Leadership Perspective: A Positive Corporate Culture Builds a Foundation for Innovation

(And a Lot of Other Things)

By Paul L. Foster
Founder and Executive Chairman, Western Refining, Inc.
Chairman, Western Refining Logistics, LP
Chairman, Northern Tier Energy, LP

Even when I was a kid, I knew I wanted to work in the oil and gas business. And like many, I dreamed of someday owning my own company. I was fortunate. That opportunity came in 1997 when I founded a company to handle the assets of a bankrupt refinery in El Paso, Texas. For the next three years, I put together business plans and worked to get financing, and in 2000, Western Refining bought the El Paso refinery. My dream had become a reality. And one of the first things I wanted to create and instill—throughout the entire company—was a business culture that would be unique to Western Refining, a culture that would define us, and our brand.

It was up to me to build that culture. Corporate culture is created from the top down, and then promoted and “lived” by the company. So, what was our culture to be? And how was I going to create that? It was something that I classified as critically important, and I’m glad I did. To a significant degree, Western Refining today is well respected in the industry and appreciated in the communities where we work and live. There is also a very special company pride among our employees. It is my belief that the respect and positive company image—the Western Refining brand—we have today started with, and is continually built upon, a corporate culture of doing what is right. That may sound simplistic, but it actually involves a well-defined process of making our culture more than just a mission statement on a wall. We strive to make our culture a real and tangible environment.

Since day one, I wanted the culture of our company to support, in every way possible, four core values: safety, environmental stewardship, high ethical standards, and commitment to the betterment of our communities. The first thing I did was hire very smart people who shared the same standards of conducting business that I believed in. Even after 15 years, our leadership team continues to instill in our employees a laser-focus on those original four values. It is that focus which has enabled us to build a corporate culture where everyone in the company is engaged in supporting our values. Our employees, in every department and business segment, get a clear and real sense that they count, that their jobs are important, and that they are an integral part of our success—collectively and individually. In turn, innovation—and a lot of other positive attributes—are driven from the bottom up.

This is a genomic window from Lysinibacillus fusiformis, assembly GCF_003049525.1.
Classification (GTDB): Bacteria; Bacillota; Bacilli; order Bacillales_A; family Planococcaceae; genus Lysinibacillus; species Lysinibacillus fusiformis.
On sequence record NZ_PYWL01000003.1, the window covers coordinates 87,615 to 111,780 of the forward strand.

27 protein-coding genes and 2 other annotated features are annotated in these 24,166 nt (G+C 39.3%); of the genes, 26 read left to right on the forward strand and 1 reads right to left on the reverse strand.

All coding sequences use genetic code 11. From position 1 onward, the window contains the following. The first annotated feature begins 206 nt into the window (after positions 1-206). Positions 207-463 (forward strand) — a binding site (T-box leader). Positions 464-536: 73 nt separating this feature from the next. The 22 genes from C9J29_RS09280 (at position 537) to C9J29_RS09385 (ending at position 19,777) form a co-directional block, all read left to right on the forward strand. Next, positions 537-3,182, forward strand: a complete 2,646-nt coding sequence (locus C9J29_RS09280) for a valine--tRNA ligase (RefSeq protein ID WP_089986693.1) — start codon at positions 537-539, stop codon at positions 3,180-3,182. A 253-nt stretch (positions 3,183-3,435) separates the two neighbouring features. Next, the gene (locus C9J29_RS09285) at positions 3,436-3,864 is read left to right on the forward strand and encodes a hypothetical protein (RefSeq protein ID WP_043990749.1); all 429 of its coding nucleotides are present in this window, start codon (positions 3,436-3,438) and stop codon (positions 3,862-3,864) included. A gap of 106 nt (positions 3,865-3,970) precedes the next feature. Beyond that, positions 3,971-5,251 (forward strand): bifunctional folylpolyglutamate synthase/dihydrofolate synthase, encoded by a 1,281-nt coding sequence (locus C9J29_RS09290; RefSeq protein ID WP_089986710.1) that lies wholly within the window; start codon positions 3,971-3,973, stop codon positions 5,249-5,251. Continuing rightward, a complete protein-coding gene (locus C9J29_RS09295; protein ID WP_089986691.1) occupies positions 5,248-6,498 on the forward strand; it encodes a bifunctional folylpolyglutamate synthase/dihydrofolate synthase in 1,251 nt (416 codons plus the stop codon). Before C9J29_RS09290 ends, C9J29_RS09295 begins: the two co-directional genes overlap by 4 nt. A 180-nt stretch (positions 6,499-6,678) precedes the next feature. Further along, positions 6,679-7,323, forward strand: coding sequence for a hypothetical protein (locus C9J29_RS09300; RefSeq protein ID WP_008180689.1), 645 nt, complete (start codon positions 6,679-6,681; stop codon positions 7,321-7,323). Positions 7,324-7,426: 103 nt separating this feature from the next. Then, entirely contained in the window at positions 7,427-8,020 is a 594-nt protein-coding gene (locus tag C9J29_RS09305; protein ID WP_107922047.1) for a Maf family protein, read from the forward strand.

Because of the culture we’ve created and continually work to maintain, I believe our employees feel a true freedom to be innovative. Ideas can come from everywhere, and from everybody. For the most part, our employees embody our culture and become the fabric of Western Refining. They are aware that they are our best brand ambassadors – inside and outside of the workplace. Their engagement in the process creates a cycle, and they know it starts with them: being innovative differentiates them and makes them (and our company) unique. In turn, that uniqueness creates a better value, which attracts better customers, and ultimately makes us a better company. A positive corporate culture that allows for innovation to broadly and randomly bubble up is not just important, it’s critical.

In a way, my donation to Baylor University to fund the Foster Campus for Business and Innovation stems from the core values and culture we built at Western. The Foster Campus is intended to help students, right from the start of their higher education, get on a path to building and practicing their own core values. From those values, young entrepreneurs and future business leaders might just create their own business cultures, ones that will encourage and inspire workplace innovation.

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Baylor Business Review, Fall 2015

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